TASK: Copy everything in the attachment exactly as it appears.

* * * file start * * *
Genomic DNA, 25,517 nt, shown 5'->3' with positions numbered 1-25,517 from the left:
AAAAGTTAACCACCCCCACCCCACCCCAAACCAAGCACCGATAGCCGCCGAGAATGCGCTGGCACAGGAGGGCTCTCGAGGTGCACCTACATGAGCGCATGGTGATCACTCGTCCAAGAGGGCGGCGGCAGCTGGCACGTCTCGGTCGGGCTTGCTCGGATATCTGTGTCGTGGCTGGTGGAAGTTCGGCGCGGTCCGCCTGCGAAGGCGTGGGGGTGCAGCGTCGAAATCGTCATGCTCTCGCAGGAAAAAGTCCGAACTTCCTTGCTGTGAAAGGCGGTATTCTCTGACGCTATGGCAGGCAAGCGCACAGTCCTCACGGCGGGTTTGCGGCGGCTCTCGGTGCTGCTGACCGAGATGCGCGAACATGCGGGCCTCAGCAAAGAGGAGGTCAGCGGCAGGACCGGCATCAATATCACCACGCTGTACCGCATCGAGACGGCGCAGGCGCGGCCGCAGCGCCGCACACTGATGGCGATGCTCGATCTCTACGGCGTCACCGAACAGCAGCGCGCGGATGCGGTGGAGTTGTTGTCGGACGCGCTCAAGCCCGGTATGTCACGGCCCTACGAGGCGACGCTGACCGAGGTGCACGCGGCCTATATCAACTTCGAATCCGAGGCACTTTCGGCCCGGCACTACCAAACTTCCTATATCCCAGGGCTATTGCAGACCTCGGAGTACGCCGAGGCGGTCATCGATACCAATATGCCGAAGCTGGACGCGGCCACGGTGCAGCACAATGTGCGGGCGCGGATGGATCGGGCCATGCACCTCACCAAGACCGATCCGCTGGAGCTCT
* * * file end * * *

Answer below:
Genomic DNA, 25,517 nt, shown 5'->3' with positions numbered 1-25,517 from the left:
AAAAGTTAACCACCCCCACCCCACCCCAAACCAAGCACCGATAGCCGCCGAGAATGCGCTGGCACAGGAGGGCTCTCGAGGTGCACCTACATGAGCGCATGGTGATCACTCGTCCAAGAGGGCGGCGGCAGCTGGCACGTCTCGGTCGGGCTTGCTCGGATATCTGTGTCGTGGCTGGTGGAAGTTCGGCGCGGTCCGCCTGCGAAGGCGTGGGGGTGCAGCGTCGAAATCGTCATGCTCTCGCAGGAAAAAGTCCGAACTTCCTTGCTGTGAAAGGCGGTATTCTCTGACGCTATGGCAGGCAAGCGCACAGTCCTCACGGCGGGTTTGCGGCGGCTCTCGGTGCTGCTGACCGAGATGCGCGAACATGCGGGCCTCAGCAAAGAGGAGGTCAGCGGCAGGACCGGCATCAATATCACCACGCTGTACCGCATCGAGACGGCGCAGGCGCGGCCGCAGCGCCGCACACTGATGGCGATGCTCGATCTCTACGGCGTCACCGAACAGCAGCGCGCGGATGCGGTGGAGTTGTTGTCGGACGCGCTCAAGCCCGGTATGTCACGGCCCTACGAGGCGACGCTGACCGAGGTGCACGCGGCCTATATCAACTTCGAATCCGAGGCACTTTCGGCCCGGCACTACCAAACTTCCTATATCCCAGGGCTATTGCAGACCTCGGAGTACGCCGAGGCGGTCATCGATACCAATATGCCGAAGCTGGACGCGGCCACGGTGCAGCACAATGTGCGGGCGCGGATGGATCGGGCCATGCACCTCACCAAGACCGATCCGCTGGAGCTCT